Paragraph 4(a)(i) of the Policy does not distinguish between registered and unregistered trademark rights. It is widely accepted that a trademark registered with a national authority is prima facie evidence of trademark rights for the purposes of the Policy. In this case there is no evidence, nor any claim, that the Complainant holds a relevant registered trademark.
Nevertheless, for the purpose of establishing rights under paragraph 4(a)(i) of the Policy, registration is not mandatory if the Complainant can show trademark rights acquired through use and reputation.1 In this case, the Complainant lays claim to the unregistered trademark in the combination of names LUPPI and CRUGNOLA.
It is broadly known that WIPO has published an overview of panelist opinions on commonly recurring issues under the Policy.2 That overview looks at what should shown by a complainant in order to establish common law or unregistered trademark rights. The consensus view is stated as being that a “complainant must show that the name has become a distinctive identifier associated with the complainant or its goods and services. Relevant evidence of such ‘secondary meaning' includes length and amount of sales under the mark, the nature and extent of advertising, consumer surveys and media recognition.”
Previous Panels have recognized that secondary meaning may exist in a small geographic area and UDRP complaints have succeeded based only on regional reputation, notably in cases of intrinsically localised service providers such as restaurateurs, tradespeople or car dealerships3.
Turning to the Complainant's submissions in this case, the Panel finds that registration of the company name, Luppi Crugnola Partners S.r.l. (or for that matter, Luppi & Crugnola s.r.l.) does not, of itself, suffice to show rights in a trademark corresponding with one or other of those names4. In G. Bellentani 1821 S.p.A. v. Stanley Filoramo, WIPO Case No. D2003-0783, the complainant was an Italian food company founded in 1821 and the owner of many trademark registrations incorporating the word BELLENTANI. The respondent in that case had registered the domain name <bellentani.net>.
The complainant argued that the domain name <bellentani.net> was confusingly similar to the trademark BELLENTANI and, relevantly, the trade name G. BELLENTANI 1821 S.p.A. in which it had exclusive rights by virtue of company registration.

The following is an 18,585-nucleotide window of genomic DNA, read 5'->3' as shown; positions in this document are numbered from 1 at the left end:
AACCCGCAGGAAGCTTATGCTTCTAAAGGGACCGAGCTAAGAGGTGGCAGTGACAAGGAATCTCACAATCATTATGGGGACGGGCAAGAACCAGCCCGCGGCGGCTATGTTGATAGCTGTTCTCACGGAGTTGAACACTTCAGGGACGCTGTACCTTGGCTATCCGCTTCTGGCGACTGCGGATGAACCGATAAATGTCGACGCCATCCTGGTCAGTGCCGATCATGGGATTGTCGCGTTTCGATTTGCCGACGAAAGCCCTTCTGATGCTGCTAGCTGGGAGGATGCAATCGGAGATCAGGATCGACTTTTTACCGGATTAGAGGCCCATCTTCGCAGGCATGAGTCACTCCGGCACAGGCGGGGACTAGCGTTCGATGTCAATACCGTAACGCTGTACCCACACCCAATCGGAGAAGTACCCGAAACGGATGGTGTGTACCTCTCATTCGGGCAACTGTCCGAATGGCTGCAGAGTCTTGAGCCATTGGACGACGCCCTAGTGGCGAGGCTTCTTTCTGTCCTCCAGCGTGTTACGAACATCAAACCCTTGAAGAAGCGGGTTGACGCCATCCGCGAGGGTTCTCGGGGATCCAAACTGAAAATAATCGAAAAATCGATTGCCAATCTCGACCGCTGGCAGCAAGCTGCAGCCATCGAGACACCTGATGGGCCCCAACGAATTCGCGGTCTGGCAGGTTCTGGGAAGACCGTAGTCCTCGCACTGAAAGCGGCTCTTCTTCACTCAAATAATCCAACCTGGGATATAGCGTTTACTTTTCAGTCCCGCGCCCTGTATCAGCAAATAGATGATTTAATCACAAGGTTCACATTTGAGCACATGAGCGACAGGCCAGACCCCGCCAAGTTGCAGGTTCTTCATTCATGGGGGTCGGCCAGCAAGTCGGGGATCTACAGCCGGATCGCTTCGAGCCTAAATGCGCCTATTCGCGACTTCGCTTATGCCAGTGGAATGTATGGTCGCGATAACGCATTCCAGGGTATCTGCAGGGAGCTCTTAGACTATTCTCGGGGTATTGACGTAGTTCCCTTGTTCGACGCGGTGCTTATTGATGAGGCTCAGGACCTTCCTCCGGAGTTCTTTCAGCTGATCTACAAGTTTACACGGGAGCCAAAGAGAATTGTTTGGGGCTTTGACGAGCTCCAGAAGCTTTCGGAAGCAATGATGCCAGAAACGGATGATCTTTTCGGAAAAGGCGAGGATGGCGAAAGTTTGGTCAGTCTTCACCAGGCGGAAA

The panel in that case said:
“First of all, the Policy does not extend to trade names. The reasons as to why the Policy should not extend to trade names have been discussed in the final Report of the Second WIPO Internet Domain Name Process, WIPO Publication No. 843, Paragraph 306-320. However, it is possible to obtain unregistered trademark and/or service mark rights to a trade name and unregistered trademark and/or service mark rights are sufficient for the purposes of paragraph 4(a)(i) of the Policy. In this case, the Panel need not make a determination regarding whether or not the Complainant has obtained unregistered trademark rights to its trade name due to the fact that the Complainant has shown that it owns several trademark registrations […]”
So far as common law rights are concerned, the Complainant was founded in late 1997. From its notepaper, the Panel observes that the Complainant appears to have three offices in large, northern, industrialised, cities in Italy. In response to the Panel Order, the Complainant has provided indications of profitability, professional stature, exposure from the legal and broader media, and other indicia of size and standing of a professional service provider broadly consistent with that which has been shown by legal service providers which were successful complainants in former UDRP proceedings5.
Looking at the totality of the Complainant's evidence, there is no proof of use of LUPPI-CRUGNOLA per se. Nor is there any clear use of LUPPI & CRUGNOLA per se. On the other hand, there is abundant use of the short form company name, Luppi & Crugnola s.r.l. and it can be reasonably inferred that there has been abundant use of the Complainant's notepaper which is headed “Luppi, Crugnola and Partners”.
The Panel finds that the Complainant has established rights (of an unregistered nature) in the words LUPPI and CRUGNOLA arising from their use in trade. For the purposes of paragraph 4(a)(i) of the Policy those rights are sufficient to enable the Complainant to bring a Complaint based on the claimed trademark LUPPI-CRUGNOLA6.
Discounting the gTLD in the disputed domain name, the Panel finds that the domain name and the trademark are identical. Accordingly, the Complainant has established the first element of the Policy.